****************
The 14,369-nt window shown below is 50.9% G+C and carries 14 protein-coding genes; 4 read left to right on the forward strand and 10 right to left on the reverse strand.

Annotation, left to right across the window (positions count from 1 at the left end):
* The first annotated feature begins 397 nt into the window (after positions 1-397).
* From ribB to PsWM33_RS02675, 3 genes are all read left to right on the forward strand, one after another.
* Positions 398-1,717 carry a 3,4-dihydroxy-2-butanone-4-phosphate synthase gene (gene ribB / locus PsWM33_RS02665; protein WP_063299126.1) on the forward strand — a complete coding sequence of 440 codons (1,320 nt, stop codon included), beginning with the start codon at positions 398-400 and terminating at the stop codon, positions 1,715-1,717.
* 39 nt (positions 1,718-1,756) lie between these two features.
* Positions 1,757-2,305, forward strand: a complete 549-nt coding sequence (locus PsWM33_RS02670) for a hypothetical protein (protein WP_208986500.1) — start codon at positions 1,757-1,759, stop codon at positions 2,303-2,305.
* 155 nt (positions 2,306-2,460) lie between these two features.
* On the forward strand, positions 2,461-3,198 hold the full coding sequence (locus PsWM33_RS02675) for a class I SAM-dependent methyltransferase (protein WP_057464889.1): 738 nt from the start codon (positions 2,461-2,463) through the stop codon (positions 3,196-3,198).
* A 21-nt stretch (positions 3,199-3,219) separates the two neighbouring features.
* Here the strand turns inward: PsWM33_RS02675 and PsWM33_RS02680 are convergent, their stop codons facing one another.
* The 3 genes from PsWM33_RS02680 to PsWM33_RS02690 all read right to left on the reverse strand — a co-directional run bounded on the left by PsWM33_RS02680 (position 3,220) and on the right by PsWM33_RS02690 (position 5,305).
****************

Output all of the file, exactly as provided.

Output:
The 14,369-nt window shown below is 50.9% G+C and carries 14 protein-coding genes; 4 read left to right on the forward strand and 10 right to left on the reverse strand.

Annotation, left to right across the window (positions count from 1 at the left end):
* The first annotated feature begins 397 nt into the window (after positions 1-397).
* From ribB to PsWM33_RS02675, 3 genes are all read left to right on the forward strand, one after another.
* Positions 398-1,717 carry a 3,4-dihydroxy-2-butanone-4-phosphate synthase gene (gene ribB / locus PsWM33_RS02665; protein WP_063299126.1) on the forward strand — a complete coding sequence of 440 codons (1,320 nt, stop codon included), beginning with the start codon at positions 398-400 and terminating at the stop codon, positions 1,715-1,717.
* 39 nt (positions 1,718-1,756) lie between these two features.
* Positions 1,757-2,305, forward strand: a complete 549-nt coding sequence (locus PsWM33_RS02670) for a hypothetical protein (protein WP_208986500.1) — start codon at positions 1,757-1,759, stop codon at positions 2,303-2,305.
* 155 nt (positions 2,306-2,460) lie between these two features.
* On the forward strand, positions 2,461-3,198 hold the full coding sequence (locus PsWM33_RS02675) for a class I SAM-dependent methyltransferase (protein WP_057464889.1): 738 nt from the start codon (positions 2,461-2,463) through the stop codon (positions 3,196-3,198).
* A 21-nt stretch (positions 3,199-3,219) separates the two neighbouring features.
* Here the strand turns inward: PsWM33_RS02675 and PsWM33_RS02680 are convergent, their stop codons facing one another.
* The 3 genes from PsWM33_RS02680 to PsWM33_RS02690 all read right to left on the reverse strand — a co-directional run bounded on the left by PsWM33_RS02680 (position 3,220) and on the right by PsWM33_RS02690 (position 5,305).